The following reflection on the MLA conference in Orlando, Florida has reached us from Michael Crowley, Music Librarian at The City College of New York:
Aside from all the indispensable information on instruction, collection development, Latin American reference sources, archival practice as well as the slew of presentations featuring distinctive music collections from all over Pan America, one of my favorite highlights from the 2017 Pan-American Regional IAML meeting has got to be the friendship formed between myself and two Brazilian delegates, Flávia Camargo Toni and Biancamaria Binazzi from the Instituto de Estudios Brasileiros, Universidade de São Paulo.
Our mutual love for Brazilian popular music helped us clique right away but as our discussions progressed, we learned just how much we had in common, including a profound respect for the work of Carleton Sprague Smith, a man who pioneered cultural exchange between the United States and Latin America in the first half of the 20th century.
Biancamaria told me about her research involving Franklin D. Roosevelt’s ‘Good Neighbor’ policy, a piece of legislation that supported Smith’s travels to several South American countries with the intention of building a cultural bridge between the United States and nine host countries. The sustained interest in the projects Smith put into motion during his career stand testament to the success of his pursuits.
In her presentation during the Latin American Forum: Improving Access to Music Resources through Cooperation, Flávia Camargo Toni showcased the IEB’s holdings of materials related to the work of Carleton Sprague Smith and called on the music library community to help develop a strong network that ties together the collections presently scattered across two continents, promoting further research and scholarship (as well as education for librarians and musicologists) in the process.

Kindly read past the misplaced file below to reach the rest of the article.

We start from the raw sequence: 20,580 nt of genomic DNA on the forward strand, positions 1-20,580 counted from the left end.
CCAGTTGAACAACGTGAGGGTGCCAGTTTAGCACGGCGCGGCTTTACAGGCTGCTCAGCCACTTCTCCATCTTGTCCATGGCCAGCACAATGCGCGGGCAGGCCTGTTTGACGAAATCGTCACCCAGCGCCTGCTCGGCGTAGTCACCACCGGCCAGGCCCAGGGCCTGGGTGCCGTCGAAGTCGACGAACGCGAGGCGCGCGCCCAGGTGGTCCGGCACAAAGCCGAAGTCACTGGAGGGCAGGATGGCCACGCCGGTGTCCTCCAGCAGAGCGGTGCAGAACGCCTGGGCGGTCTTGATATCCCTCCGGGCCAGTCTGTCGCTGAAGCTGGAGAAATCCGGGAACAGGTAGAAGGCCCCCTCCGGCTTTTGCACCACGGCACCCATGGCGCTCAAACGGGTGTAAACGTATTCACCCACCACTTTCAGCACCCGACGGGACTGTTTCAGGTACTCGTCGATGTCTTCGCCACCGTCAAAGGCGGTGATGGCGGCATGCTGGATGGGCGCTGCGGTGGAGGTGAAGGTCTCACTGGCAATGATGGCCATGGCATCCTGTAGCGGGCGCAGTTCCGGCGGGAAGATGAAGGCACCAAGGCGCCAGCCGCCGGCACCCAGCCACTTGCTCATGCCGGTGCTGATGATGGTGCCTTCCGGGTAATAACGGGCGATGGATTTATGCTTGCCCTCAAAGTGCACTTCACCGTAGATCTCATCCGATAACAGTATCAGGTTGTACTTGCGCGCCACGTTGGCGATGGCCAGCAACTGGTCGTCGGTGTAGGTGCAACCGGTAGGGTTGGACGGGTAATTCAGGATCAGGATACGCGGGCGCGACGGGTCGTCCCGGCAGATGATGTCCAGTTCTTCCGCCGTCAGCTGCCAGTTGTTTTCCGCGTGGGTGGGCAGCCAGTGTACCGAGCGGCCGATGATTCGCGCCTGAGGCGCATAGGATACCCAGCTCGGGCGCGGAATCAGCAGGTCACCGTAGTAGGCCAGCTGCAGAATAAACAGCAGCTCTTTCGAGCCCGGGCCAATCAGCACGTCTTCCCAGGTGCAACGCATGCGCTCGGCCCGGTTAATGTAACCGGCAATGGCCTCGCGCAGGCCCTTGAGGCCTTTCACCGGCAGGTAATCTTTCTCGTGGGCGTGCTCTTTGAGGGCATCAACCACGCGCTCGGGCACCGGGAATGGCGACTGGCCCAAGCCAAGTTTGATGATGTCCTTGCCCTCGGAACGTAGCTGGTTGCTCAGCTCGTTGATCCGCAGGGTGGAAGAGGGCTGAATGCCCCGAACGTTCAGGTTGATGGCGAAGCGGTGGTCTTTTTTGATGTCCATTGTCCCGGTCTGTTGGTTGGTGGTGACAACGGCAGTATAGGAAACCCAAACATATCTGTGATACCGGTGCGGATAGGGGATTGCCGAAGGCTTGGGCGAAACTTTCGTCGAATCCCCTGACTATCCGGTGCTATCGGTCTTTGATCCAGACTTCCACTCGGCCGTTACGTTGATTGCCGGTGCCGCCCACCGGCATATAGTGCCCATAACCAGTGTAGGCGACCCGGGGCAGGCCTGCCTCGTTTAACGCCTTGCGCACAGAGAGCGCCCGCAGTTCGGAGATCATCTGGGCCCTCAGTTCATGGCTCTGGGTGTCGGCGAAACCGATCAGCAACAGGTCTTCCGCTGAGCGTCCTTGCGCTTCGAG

In a surreal twist, Flávia and Biancamaria introduced me to John Shepard (Music Librarian at UC Berkeley), who had actually met Carleton Sprague Smith when he worked at the New York Public Library! He shared a few anecdotes about Smith’s fiery personality and passion for Latin music which brought Smith’s story to life. Shepard encouraged me to read up about Smith by checking out his article “Carleton Sprague Smith: Pan-American Holdings in the Music Division of the New York Public Library for the Performing Arts” from the March 2006 issue of Notes. It became clear that out of all the amazing resources I learned about at MLA 2017, the people themselves proved to be the finest resource of them all.
Photo, top: Michael Crowley, MLA colleague, Flávia Camargo Toni, Jessica Barreto, Biancamaria Binazzi and John Shepard
Photo, above: Biancamaria Binazzi, Flávia Camargo Toni and Michael Crowley
All photos courtesy of Michael Crowley.